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NEWS
By Joe Burris | September 5, 2012
The Anne Arundel County school board on Wednesday took its first step in considering plans proposed by Superintendent Kevin Maxwell to address the district's capital improvement and maintenance concerns. Maxwell presented his $240 million capital budget for fiscal year 2014, a $1.6 billion capital budget six-year plan and a $1.4 billion state-funded capital improvement planĀ at Wednesday's regplar meeting. School officials say that the capital improvement plan must be submitted to the state's Interagency Committee for School Construction by Oct. 5. School officials said that the school board will conduct a workshop on the capital budget and capital improvement plan on Sept.
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NEWS
By Colin Campbell and Jessica Anderson and The Baltimore Sun | October 7, 2014
A pair of people drunkenly stole an empty Anne Arundel County school bus, crashed it twice, smashed out the windows and tried to torch it before ditching it in the woods in Davidsonville Tuesday morning, police said. The motive? Travis Edward Champagne and Nicole Jo-Ann Adams, charged in the incident, were "looking for change to purchase cigarettes," police said. During a search, the Anne Arundel County Police Department's Aviation Unit spotted the bus badly damaged under power lines near Governor's Bridge and Strawberry Run roads just before 9 a.m., police said.
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NEWS
By Pamela Wood, The Baltimore Sun | March 21, 2014
The owner of two dogs that chased deer into an Anne Arundel County school and caused thousands of dollars in damage has been cited by Animal Control. Alice McCormick of Lothian was issued 11 citations for the two dogs, including allowing dogs to run free without tags, failing to get required vaccinations, creating a public nuisance and letting dogs run loose on school grounds, said Robin Catlett, director of animal control for Anne Arundel. One of the dogs was cited for being a public safety threat for "approaching a person in an attitude of attack.
NEWS
By Joe Burris and The Baltimore Sun | September 18, 2014
As the Board of Education gave its blessing last week to Superintendent George Arlotto's $163.4 million capital budget request, officials said some projects in the budget may affect coming redistricting efforts in the Annapolis area. Two elementary schools in the Annapolis school cluster, Rolling Knolls and West Annapolis, are among facilities targeted for upgrades as part of the capital budget plan. West Annapolis Elementary is the subject of a $24 million modernization that will increase enrollment capacity from 274 students to 314. Construction is underway, and the renovated school is expected to open in August 2106.
NEWS
From Sun staff reports | July 10, 2012
William Norman, the retired first principal of Chesapeake High School in Pasadena, was found slain in a canal in Davie, Fla., and police said they have charged two teenagers with premeditated murder in his death. Norman, 76, of Tampa, worked for 28 years in the Anne Arundel County Public Schools system, serving as Chesapeake's principal from 1976 to 1983. The school auditorium is named for him. He retired in 1989 as director of fiscal services, school officials said. Two men, one of whom rented a house in Tamarac that Norman owned, were charged, according to police.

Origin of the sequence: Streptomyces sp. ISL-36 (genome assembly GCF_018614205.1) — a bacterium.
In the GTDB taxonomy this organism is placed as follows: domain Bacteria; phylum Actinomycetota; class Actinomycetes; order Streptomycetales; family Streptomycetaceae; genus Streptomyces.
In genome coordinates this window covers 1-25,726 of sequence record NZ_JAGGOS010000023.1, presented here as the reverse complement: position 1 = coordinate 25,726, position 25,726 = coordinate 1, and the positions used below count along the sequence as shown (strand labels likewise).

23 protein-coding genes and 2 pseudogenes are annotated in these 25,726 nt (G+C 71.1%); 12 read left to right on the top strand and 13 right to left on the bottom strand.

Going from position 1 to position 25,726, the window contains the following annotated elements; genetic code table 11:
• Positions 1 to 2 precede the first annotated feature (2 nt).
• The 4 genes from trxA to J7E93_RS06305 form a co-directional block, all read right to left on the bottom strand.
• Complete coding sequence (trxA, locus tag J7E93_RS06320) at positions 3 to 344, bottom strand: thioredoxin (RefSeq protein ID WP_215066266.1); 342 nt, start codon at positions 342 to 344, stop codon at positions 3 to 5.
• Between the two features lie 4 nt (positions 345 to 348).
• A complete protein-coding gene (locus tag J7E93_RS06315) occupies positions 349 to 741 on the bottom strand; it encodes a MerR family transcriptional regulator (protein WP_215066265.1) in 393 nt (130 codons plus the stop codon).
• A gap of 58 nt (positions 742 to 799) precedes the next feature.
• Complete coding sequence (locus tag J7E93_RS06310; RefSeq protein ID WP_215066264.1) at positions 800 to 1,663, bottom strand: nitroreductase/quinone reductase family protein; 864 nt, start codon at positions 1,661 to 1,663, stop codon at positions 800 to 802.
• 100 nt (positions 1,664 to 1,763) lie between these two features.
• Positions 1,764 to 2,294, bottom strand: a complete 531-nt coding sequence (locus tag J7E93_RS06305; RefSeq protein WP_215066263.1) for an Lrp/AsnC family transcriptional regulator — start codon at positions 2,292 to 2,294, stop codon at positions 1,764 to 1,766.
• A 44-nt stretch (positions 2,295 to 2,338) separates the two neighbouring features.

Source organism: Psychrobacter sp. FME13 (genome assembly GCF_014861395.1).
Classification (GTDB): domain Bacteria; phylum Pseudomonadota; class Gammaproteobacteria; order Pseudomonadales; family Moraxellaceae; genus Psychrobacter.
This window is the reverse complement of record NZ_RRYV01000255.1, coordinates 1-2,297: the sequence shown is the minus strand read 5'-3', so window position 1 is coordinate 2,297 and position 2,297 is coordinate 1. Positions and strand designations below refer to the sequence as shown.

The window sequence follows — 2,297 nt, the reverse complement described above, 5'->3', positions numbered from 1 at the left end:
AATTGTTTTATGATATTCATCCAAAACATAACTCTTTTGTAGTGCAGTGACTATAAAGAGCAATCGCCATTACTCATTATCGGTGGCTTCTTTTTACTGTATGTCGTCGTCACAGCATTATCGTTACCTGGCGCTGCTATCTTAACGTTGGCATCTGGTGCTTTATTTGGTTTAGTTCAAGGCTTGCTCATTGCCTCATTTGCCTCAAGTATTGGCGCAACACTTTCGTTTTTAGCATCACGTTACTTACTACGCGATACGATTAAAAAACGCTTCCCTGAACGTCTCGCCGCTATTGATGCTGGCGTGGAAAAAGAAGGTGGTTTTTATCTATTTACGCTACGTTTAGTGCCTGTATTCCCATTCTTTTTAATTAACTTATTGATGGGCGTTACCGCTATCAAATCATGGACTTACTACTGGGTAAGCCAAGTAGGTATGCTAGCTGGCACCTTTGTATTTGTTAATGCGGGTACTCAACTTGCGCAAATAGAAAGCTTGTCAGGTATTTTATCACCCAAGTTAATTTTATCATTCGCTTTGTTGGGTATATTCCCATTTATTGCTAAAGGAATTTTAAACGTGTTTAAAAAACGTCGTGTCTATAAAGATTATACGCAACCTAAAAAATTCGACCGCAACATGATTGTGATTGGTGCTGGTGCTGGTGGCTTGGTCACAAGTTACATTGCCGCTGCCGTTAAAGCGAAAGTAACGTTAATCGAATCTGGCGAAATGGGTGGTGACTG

NEWS
By Steve Kilar, The Baltimore Sun | February 21, 2012
A 9-year-old girl was sexually assaulted last week while she was walking from her Pasadena elementary school, police said. Shortly after 3 p.m. on Tuesday, Feb. 14, the victim was heading home from Lake Shore Elementary by walking through the Riding Woods neighborhood when a man "grabbed her and pulled her into a wooded area," according to a statement Tuesday from Anne Arundel County Police. The assault was reported to police on Sunday. Additional officers are patrolling the area.
NEWS
July 19, 1993
When C. Berry Carter was named school superintendent in July 1992, we joined Anne Arundel residents in looking forward to a leader who knew that county's school system inside and out. A year later, no one questions Mr. Carter's knowledge. But his leadership during his first full school year proved disappointing.Faced with situations that begged for outrage, sympathetic words or efforts to support parents and students, Mr. Carter has almost always under-reacted. Like others in the Anne Arundel school system of which he is so much a product, he tends to deny problems, as if the denial renders the problems non-existent.
NEWS
By Joe Burris, The Baltimore Sun | June 10, 2012
The Anne Arundel County school board voted Wednesday to allow Chesapeake Science Point to expand its high school but placed it on two years' probation as part of efforts to address concerns about the charter school. The board also said it would dissolve the entire school, which has grades six through 10, after the coming school year if it does not comply with terms of a revised charter. The 8-0 vote was the culmination of contentious open discussions about CSP, which since its inception has gained a reputation for high-performing students but has been marred by concerns about administrative record keeping and transparency in such areas as report cards, student transcripts and student selection.
NEWS
September 24, 1993
Attorney Alan I. Barron's investigation -- for which taxpayers paid plenty -- of the handling of the Ronald W. Price sex scandal by Anne Arundel Superintendent C. Berry Carter is complete.But guess what? The Anne Arundel school board doesn't want to let anyone know what it says, at least not now.Some board members do not want to release this critical section of the report until November, when the entire investigation is to be finished -- even though they are due to meet tonight to discuss (and possibly decide)
NEWS
By Monica Nortonand Marina Sarris and Monica Nortonand Marina Sarris,Evening Sun Staff | January 18, 1991
An unused Anne Arundel County school is being readied as a reception and processing center in the event that thousands of American civilians now in the Middle East are evacuated.Under a contingency plan, the old Lindale Junior High school in Ferndale could be used to process "repatriates" arriving at Baltimore-Washington International Airport and Andrews Air Force Base, said David McMillion, director of the Maryland Emergency Management Agency.Those two Maryland airports, along with five others on the East Coast, have been selected to receive 30,000 to 40,000 people if an evacuation is ordered, he said.